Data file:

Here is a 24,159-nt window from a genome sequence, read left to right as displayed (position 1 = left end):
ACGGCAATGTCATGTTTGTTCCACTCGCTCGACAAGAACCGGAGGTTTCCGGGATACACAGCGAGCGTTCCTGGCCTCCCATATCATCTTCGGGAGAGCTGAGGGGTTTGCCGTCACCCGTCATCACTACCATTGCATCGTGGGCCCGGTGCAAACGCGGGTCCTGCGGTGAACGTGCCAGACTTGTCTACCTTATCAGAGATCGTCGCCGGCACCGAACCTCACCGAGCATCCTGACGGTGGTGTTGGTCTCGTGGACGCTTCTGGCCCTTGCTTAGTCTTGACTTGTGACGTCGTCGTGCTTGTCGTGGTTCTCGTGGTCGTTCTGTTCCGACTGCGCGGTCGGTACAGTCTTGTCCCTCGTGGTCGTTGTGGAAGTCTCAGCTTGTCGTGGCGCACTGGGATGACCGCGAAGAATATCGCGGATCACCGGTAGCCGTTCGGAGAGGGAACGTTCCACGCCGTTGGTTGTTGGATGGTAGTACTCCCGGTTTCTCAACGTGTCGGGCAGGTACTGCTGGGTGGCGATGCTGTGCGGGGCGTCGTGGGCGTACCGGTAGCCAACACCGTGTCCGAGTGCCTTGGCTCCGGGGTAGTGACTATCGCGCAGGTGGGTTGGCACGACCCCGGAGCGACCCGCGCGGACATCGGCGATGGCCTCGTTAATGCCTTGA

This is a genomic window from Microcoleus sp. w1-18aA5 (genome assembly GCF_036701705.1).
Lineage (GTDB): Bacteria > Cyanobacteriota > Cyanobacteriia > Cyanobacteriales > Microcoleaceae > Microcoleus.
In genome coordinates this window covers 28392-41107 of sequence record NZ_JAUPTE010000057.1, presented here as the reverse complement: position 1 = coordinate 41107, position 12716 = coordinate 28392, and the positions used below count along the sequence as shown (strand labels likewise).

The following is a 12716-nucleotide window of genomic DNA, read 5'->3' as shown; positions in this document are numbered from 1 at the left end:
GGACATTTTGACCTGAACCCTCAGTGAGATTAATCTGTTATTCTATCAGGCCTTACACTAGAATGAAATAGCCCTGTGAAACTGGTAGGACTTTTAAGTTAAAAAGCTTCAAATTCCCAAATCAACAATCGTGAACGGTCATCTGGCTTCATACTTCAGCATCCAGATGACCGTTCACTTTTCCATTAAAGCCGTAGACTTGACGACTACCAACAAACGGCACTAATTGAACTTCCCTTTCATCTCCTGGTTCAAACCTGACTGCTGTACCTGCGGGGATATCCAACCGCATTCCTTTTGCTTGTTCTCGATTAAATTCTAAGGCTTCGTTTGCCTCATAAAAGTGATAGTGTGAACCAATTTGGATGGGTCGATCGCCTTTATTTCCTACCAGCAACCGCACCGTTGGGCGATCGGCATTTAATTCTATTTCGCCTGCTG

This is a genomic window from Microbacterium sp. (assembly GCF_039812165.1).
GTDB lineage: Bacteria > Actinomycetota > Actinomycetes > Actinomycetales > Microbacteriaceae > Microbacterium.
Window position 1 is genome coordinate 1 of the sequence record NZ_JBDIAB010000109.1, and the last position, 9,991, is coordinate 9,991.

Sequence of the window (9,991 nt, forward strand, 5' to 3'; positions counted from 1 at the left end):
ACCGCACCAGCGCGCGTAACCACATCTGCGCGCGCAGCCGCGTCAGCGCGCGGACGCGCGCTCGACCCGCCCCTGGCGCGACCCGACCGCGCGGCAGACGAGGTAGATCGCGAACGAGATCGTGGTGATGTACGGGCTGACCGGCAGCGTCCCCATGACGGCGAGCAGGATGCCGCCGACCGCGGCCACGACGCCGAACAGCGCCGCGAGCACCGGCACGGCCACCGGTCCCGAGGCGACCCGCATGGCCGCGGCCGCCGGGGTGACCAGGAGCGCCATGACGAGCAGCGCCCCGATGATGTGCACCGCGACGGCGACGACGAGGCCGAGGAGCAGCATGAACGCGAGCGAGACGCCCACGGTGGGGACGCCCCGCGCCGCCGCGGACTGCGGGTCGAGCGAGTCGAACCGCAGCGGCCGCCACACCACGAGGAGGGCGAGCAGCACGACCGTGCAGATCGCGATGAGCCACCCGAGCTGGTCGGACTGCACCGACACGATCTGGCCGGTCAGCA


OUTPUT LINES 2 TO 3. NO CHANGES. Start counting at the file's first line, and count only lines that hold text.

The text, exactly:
ACGGCAATGTCATGTTTGTTCCACTCGCTCGACAAGAACCGGAGGTTTCCGGGATACACAGCGAGCGTTCCTGGCCTCCCATATCATCTTCGGGAGAGCTGAGGGGTTTGCCGTCACCCGTCATCACTACCATTGCATCGTGGGCCCGGTGCAAACGCGGGTCCTGCGGTGAACGTGCCAGACTTGTCTACCTTATCAGAGATCGTCGCCGGCACCGAACCTCACCGAGCATCCTGACGGTGGTGTTGGTCTCGTGGACGCTTCTGGCCCTTGCTTAGTCTTGACTTGTGACGTCGTCGTGCTTGTCGTGGTTCTCGTGGTCGTTCTGTTCCGACTGCGCGGTCGGTACAGTCTTGTCCCTCGTGGTCGTTGTGGAAGTCTCAGCTTGTCGTGGCGCACTGGGATGACCGCGAAGAATATCGCGGATCACCGGTAGCCGTTCGGAGAGGGAACGTTCCACGCCGTTGGTTGTTGGATGGTAGTACTCCCGGTTTCTCAACGTGTCGGGCAGGTACTGCTGGGTGGCGATGCTGTGCGGGGCGTCGTGGGCGTACCGGTAGCCAACACCGTGTCCGAGTGCCTTGGCTCCGGGGTAGTGACTATCGCGCAGGTGGGTTGGCACGACCCCGGAGCGACCCGCGCGGACATCGGCGATGGCCTCGTTAATGCCTTGA

This is a genomic window from Microcoleus sp. w1-18aA5 (genome assembly GCF_036701705.1).